In lieu of ‘artist enclave’ status, Gulfport stages 'Art in the Yard' sale on Saturday

If successful, Art in the Yard could become a regular event like Gulfport's annual ArtJones, a self-guided tour of professional artists' studios.

click to enlarge Gulfport stained glass artist Elissa Cardamone. - Courtesy
Courtesy
Gulfport stained glass artist Elissa Cardamone.


To paraphrase a great sage, you can't always get what you want but if you try sometimes you get what you need.

What some Gulfport artists wanted was the ability to sell their work from home studios, something like Historic Kenwood's "artist enclave." That idea didn't fly with Gulfport's city managers, at least not for now. What the artists got instead was approval to do a community art event devoted to the works of local artists, dubbed “Art in the Yard.”

Gulfport Art in the Yard
Sat. March 27, 10 a.m.-2 p.m.
Free to attend.
See map of locations via tinyurl.com/gulfportart

And while it may not be what they originally wanted, the event gives the artists what they need—more visibility and the chance to make some dollars without splitting proceeds with a retailer, website or gallery.

Art in the Yard was actually Plan B for Margo Dalgetty, a former art teacher turned full-time art maker and Gulfport resident. Dalgetty's Plan A— the original idea she presented to the city—was to designate Gulfport an official artist village where artists can work and sell from their homes.

"When I was looking to move to Florida five years ago, I Googled 'artist enclaves' and 'art villages' and Gulfport didn’t come up in my search. Bradenton’s Village of the Arts did and Sarasota’s Towles Court did, as did Matlacha. I found Gulfport when I started looking for residential/commercial property, which I ultimately wasn’t able to afford,” Dalgetty tells Creative Loafing Tampa Bay.

"But a live/work arrangement was my real dream because it’s the most affordable way to thrive as an artist. The enclave concept would allow this for the artists and would put Gulfport on the bigger map as an art town rather than just the local map as an art community."

Gulfport city council member April Thanos says the idea of live/work zoning for artists is not out of the question, but "Art in the Yard was an easy, quick thing we could do, kind of a no- brainer… The artist enclave takes planning, resources, and money in the time of Covid when there isn’t any. It just requires more planning and time."

If successful, Art in the Yard could become a regular event like Gulfport's annual ArtJones, a self-guided tour of professional artists' studios.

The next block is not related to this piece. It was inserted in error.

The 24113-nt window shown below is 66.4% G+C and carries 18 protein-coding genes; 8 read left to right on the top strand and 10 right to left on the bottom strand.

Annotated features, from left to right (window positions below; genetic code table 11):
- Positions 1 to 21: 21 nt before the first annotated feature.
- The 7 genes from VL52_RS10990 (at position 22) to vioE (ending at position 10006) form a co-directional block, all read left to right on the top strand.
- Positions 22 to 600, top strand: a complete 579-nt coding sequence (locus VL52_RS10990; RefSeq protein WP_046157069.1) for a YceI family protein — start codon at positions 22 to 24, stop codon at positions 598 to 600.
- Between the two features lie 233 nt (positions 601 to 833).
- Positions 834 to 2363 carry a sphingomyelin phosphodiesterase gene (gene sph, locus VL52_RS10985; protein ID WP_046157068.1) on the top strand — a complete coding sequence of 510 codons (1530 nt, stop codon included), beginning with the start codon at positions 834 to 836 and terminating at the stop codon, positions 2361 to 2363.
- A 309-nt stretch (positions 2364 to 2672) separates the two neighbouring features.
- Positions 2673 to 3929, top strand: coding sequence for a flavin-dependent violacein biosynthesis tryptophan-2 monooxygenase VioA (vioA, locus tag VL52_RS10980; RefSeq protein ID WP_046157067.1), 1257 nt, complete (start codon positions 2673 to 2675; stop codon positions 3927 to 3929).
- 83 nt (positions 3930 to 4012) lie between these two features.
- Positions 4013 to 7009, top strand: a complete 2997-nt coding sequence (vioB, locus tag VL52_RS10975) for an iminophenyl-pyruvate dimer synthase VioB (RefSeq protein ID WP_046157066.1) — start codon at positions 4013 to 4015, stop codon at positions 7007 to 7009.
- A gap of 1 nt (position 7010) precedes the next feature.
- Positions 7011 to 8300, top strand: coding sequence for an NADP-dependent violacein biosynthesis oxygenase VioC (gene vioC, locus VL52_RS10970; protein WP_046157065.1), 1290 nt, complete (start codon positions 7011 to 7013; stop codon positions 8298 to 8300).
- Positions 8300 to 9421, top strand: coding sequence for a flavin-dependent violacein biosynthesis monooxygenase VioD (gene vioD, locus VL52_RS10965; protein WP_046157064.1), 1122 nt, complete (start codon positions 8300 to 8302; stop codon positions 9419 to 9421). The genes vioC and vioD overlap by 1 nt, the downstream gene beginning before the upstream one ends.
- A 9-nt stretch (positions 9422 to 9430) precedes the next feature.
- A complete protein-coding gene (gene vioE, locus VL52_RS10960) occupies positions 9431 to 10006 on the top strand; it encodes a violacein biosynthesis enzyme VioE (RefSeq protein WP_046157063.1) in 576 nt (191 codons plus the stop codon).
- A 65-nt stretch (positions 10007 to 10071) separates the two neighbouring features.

As street banners, painted mailboxes, fence murals, art walks and art fairs make clear, art is the mother tongue in this beach town of 12,000-plus, and that's good for the local economy.

click to enlarge In lieu of ‘artist enclave’ status, Gulfport stages 'Art in the Yard' sale on Saturday
c/o margo christie


"When anyone pulls a dollar out of their wallet and spends it at a big box store, that entire dollar leaves the community and never even lands in a local bank," says arts economist Wendy Rosen who has worked with 50 cities to build sustainable creative communities. "But when you spend a dollar with a local artist your money is recycled back in your neighborhood, spent at the local bakery, local cafe, and all those little businesses. If we lose that in our economy we will never be able to regain a middle class."

At the national level, the arts is a money-maker. A 2019 report by the U.S. Bureau of Economic Analysis and the National Endowment for the Arts notes that the arts contribute $763.6 billion to the US economy—4.2 percent of the GDP—more than transportation or even agriculture.

Whether the arts has a similar impact on an individual artist's wallet is another story. Asked in a Creative Independent 2018 survey to rate their financial stability on a scale of 1 to 10 with 10 being the most secure,  only 3% of respondents rated their financial stability at a 9 or 10 with women, African American, Hispanic and Asian artists rating their security lower than white male artists.

Art in the Yard is a small but significant step toward changing the financial future for local artists, while making their works more accessible to their fans. "Gulfport is a very small town with many more artists living here than you would imagine," says painter Nancy Poucher, who is represented by the Brenda McMahon Gallery. "The galleries and venues for selling art are limited. Many Gulfport artists, especially emerging artists, have not been able to find a place to sell their art. It has gotten more difficult to sell online as the competition has grown. Open studios or events like Art in the Yard provide a way to sell directly to customers and people love meeting the creators of the art that they purchase. The more ways that we can make folks aware of all of the artists in Gulfport the better."

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